- To assemble the sandwich, slice and toast the bread. Place a slice of toast on a plate and cover with one-quarter of the spread. Arrange half the tomato, chopped celery leaves, lettuce and onions on top of the spread. Top with a second slice of toast spread–side down, then cover the top of that slice with spread and arrange remaining vegetables on it. Complete the sandwich with the third slice of toast placed spread–side down.
- Cut in half with sharp knife, or serve whole.
As with all sandwiches, you may improvise and experiment with a variety of different fillings, as well as different types of wholemeal toast (sourdough rye is especially good with the Chinese sesame spread). As long as you use the basic sesame sauce, or some version of it, as your spread, the sandwich will taste ‘Chinese.’ It will also have the unique health virtues of Chinese food, for sesame paste is a very potent source of nutritional elements.
Preparation time: 10 minutes
Assembling time: 5 minutes
- It’s rich in minerals such as phosphorus, lecithin, magnesium, potassium and iron.
- It’s a good source of Methionine, which aids in liver detoxification.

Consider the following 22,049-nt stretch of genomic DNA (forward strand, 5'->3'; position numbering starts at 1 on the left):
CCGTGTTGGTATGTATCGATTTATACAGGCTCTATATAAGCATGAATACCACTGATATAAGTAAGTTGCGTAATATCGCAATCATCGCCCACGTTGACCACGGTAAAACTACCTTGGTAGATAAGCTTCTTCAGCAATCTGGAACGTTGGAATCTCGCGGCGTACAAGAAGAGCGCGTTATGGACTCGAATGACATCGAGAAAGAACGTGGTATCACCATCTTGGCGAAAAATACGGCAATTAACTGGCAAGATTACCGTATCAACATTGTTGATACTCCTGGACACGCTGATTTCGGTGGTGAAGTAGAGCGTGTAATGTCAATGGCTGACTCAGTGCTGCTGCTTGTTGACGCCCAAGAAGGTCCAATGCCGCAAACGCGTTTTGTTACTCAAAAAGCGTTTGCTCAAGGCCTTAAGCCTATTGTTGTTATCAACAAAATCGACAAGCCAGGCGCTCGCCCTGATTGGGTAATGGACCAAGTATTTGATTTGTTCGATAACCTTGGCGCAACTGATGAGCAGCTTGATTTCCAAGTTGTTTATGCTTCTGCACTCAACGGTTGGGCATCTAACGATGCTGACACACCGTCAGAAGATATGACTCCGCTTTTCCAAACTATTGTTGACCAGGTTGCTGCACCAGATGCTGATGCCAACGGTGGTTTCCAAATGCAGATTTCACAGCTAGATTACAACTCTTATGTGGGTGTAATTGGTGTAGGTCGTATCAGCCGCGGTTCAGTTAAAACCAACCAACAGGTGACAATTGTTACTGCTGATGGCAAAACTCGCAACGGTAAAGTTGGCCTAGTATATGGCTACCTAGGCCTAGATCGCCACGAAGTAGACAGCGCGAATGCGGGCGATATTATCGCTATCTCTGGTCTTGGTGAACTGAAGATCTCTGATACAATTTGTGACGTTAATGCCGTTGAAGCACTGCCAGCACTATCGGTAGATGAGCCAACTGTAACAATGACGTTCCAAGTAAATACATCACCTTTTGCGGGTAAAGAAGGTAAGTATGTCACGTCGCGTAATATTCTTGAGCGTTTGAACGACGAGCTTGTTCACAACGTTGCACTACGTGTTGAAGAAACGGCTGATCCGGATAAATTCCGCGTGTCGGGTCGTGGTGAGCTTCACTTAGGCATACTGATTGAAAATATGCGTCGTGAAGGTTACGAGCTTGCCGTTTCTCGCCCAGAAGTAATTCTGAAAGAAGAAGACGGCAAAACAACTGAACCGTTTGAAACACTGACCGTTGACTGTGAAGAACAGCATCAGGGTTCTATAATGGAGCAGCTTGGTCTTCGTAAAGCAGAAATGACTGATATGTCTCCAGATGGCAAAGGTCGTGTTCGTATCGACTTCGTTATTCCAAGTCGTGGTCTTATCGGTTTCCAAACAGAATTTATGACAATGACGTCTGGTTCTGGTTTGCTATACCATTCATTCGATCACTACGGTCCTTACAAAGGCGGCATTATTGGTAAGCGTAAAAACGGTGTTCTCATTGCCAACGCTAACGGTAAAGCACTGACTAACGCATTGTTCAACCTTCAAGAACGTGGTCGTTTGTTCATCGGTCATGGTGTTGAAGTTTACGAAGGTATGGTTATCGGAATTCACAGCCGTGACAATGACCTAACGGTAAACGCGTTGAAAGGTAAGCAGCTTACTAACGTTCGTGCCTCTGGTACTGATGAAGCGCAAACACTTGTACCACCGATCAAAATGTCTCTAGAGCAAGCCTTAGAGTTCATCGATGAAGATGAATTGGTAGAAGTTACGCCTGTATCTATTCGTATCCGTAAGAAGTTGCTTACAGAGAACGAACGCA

- It’s one of the best sources of calcium out there.
- It’s high in vitamin E and vitamins B1, B2, B3, B5 and B15. + more]
Be healthy — and Enjoy.
From: Chinese Vegetarian Cooking, Daniel Reid, Periplus Mini Cookbooks, p. 8.
“This variation of traditional pesto adds another taste dimension. It’s easy to prepare and full of those kale nutrients. Besides having it with pasta, you can spoon it into soups, spread over a layer of fresh ricotta, toss it with steamed potatoes, over eggs or use it in salad dressings. Sometimes we add chopped roasted walnuts and finely grated Parmesan cheese. We spoon any leftovers into an ice cube tray and when frozen hard, we pop them into a zip lock bag for later use,” says Ayu Spicy in “Food Glorious Food” (from The Bali Advertiser, Nov. 2017 p. 16).
Basic Kale and Basil Pesto (makes about 1 1/2 cups)
- 4 cups kale leaves, washed and stems discarded
- 1/2 cup fresh basil leaves
- 2 tsp. lemon juice
- 1 tsp. lemon zest finely grated
- 1 large clove garlic
- 1/3 to 1/2 cup extra virgin olive oil
- salt and pepper to taste
- 2 shakes of Tabasco or 1/16 tsp. powdered cayenne
With the blender or food processor running, throw in the garlic clove until minced. Stop the blender and add the rest of the ingredients and run the blender until all is chopped. Stop the blender and scrape the sides down. Turn it back on and run until you have a smooth sauce. If it seems too dry, add more olive oil.